Fighting in the Shadow of Short Term Loss

“The ceaseless body blows delivered with increasing power by the allied forces left the German Army breathless and helpless but it is fair to acknowledge that they retreated fighting for every kilometer that they ultimately had to concede. It was not a chase and hardly a pursuit. Chased, decimated, despairing, the German soldiers fought on making us pay a heavy price for every mile we wrestled from them. Throughout the whole war, the Germans had shown themselves doughty fighters but there was nothing finer in their record than the pluck with which they continued to withstand us in the hour of their defeat. They could not but know that they were beaten. At home, their families were starving. Yet in the month of October — the last whole month of the war — The British forces in France suffered 120,000 battle casualties as evidence of the resistance they encountered. Between July 1 and the cessation of hostilities (11-11-18) the British battle casualties from fighting a beaten foe, and a foe who knew he was beaten was on every front totaled 430,000 in killed, wounded, prisoners, and missing. During practically the same period the French lost 531,000 men and the Americans over 200,000. Let us give due honor to a brave people with whom we have had but one deadly quarrel. They fought to the end with desperate valor.”

Llyod George 
Memoirs

The reason I post this here is that, by way of metaphor, the Church known by Christ is now in the same place as the German Army was in July of 1918. Short term we are a beaten foe and we would wage war better if we just came to terms as being, in the short term, a beaten foe. Acknowledging such would go a long way towards eliminating disappointment and give us reasonable expectations. Acknowledging such would deliver us from such a thirst for visible victory that we inch towards calling defeat “victory” because we are so desperate for a visible victory. Acknowledging such would cause us to place our hope in God as opposed to voting patterns, political promises, or social activism.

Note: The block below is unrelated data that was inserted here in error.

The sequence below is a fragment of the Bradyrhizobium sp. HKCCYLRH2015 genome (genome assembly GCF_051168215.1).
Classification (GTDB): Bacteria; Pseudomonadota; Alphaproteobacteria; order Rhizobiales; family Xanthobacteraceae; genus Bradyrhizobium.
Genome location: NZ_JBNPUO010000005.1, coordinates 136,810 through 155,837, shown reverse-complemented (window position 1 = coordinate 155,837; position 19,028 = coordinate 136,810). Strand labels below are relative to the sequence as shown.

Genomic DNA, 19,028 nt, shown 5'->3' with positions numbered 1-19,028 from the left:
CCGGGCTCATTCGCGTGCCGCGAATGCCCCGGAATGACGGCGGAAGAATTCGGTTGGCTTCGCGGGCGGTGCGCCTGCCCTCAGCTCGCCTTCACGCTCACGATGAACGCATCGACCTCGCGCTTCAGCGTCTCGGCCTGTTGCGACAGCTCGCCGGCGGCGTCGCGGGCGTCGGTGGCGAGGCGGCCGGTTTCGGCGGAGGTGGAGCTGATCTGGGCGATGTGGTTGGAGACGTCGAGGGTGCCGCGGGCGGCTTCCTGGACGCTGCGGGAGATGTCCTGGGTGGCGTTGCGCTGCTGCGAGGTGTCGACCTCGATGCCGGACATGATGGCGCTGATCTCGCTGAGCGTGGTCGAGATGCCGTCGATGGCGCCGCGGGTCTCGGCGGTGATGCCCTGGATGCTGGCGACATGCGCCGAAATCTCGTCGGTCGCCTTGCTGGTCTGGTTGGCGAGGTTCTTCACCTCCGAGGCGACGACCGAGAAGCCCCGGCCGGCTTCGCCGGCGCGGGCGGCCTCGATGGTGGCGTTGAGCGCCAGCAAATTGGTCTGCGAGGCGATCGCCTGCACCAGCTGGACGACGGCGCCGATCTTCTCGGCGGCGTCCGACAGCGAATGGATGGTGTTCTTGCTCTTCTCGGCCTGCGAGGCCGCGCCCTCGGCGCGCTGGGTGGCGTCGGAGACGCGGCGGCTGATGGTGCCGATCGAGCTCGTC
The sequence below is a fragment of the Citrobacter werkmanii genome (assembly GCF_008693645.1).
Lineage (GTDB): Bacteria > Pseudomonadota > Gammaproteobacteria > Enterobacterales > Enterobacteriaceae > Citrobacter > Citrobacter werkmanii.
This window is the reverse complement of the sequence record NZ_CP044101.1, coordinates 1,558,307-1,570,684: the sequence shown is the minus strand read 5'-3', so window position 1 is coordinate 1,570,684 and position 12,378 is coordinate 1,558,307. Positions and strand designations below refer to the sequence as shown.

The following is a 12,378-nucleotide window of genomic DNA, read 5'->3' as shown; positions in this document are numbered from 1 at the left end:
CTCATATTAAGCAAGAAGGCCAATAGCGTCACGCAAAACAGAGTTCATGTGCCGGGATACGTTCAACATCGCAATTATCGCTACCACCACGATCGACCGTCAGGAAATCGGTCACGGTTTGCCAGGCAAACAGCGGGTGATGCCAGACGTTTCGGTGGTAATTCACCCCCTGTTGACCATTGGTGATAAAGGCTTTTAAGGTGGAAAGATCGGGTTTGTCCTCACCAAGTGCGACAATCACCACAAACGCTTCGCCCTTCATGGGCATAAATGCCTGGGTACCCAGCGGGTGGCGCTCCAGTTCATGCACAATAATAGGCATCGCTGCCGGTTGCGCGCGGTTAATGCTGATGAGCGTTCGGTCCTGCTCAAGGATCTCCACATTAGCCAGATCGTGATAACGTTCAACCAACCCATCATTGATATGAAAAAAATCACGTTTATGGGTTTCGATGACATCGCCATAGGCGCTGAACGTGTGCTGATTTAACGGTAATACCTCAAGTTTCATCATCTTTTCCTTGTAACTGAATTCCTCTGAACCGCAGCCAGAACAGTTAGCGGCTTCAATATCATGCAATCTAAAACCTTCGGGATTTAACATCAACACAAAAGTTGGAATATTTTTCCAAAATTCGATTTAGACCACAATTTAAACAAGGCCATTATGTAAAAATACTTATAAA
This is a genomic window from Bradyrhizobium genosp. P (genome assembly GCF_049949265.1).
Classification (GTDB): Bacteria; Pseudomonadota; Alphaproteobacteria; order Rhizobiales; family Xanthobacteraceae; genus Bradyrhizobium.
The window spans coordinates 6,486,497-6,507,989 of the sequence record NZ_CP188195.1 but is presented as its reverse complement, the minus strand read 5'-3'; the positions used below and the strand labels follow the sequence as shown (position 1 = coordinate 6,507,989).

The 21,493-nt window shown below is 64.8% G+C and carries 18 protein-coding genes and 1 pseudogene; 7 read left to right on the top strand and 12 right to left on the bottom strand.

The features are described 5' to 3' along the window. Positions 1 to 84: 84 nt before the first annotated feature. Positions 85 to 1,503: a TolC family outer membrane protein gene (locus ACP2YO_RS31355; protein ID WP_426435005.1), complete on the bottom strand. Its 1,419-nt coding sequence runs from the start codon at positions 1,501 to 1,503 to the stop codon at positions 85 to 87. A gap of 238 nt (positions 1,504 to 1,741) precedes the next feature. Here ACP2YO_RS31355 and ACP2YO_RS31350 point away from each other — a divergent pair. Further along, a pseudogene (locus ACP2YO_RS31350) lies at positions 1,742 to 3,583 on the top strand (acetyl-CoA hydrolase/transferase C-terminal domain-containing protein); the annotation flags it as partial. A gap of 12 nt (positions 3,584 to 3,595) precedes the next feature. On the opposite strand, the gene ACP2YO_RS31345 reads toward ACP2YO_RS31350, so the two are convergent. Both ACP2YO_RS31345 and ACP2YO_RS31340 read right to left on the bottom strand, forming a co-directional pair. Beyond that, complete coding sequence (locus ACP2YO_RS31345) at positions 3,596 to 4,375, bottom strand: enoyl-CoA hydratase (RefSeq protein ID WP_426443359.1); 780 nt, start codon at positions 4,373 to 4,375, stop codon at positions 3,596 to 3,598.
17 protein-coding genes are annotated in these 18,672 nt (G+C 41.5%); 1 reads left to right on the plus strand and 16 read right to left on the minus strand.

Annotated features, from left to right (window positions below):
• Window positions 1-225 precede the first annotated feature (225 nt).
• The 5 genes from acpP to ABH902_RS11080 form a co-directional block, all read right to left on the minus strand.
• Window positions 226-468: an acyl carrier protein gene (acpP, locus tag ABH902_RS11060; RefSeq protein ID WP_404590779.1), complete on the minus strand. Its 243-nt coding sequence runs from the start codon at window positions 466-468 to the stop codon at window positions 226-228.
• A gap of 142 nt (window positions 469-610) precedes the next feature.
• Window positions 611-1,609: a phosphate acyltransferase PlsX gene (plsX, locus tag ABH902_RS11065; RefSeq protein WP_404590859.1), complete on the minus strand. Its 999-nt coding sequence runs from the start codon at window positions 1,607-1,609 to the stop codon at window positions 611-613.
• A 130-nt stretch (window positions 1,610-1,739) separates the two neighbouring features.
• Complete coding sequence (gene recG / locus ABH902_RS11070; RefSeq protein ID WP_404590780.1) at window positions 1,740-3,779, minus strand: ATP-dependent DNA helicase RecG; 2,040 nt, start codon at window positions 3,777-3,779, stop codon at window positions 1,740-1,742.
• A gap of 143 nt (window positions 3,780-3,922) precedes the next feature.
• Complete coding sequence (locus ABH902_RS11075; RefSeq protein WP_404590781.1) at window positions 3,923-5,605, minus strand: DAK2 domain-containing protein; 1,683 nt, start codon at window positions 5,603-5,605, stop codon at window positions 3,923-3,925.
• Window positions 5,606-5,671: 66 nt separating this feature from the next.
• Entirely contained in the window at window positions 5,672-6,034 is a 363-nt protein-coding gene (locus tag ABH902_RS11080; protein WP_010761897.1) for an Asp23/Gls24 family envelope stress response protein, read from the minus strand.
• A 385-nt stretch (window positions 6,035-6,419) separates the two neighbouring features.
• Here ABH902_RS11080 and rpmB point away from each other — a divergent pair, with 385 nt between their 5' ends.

This is not a call for pessimism, though doubtless, that is what it will be cast as by those who have no ability to fight on when short-term victory is not on the horizon. Instead, this is a call for optimistic post-millennial realism. We work towards the future regardless of what God’s good providence has given us in the present. We work with the expectation that our current labors will, while not bringing instant victory, put us and our seed on a trajectory of future victory.

We still soldier on and fight back and resist with all our might for our great Liege-Lord Jesus Christ. We can still, sticking with the metaphor, inflict casualties and we should pray we are given opportunities to do so. If the Germans of WW I could be brave and fight on in the knowledge of a certain defeat we few — we happy few — can continue to be brave and fight on in the knowledge that we are preparing the ground for future victory. That is victory enough.

Always faithful.

Author: jetbrane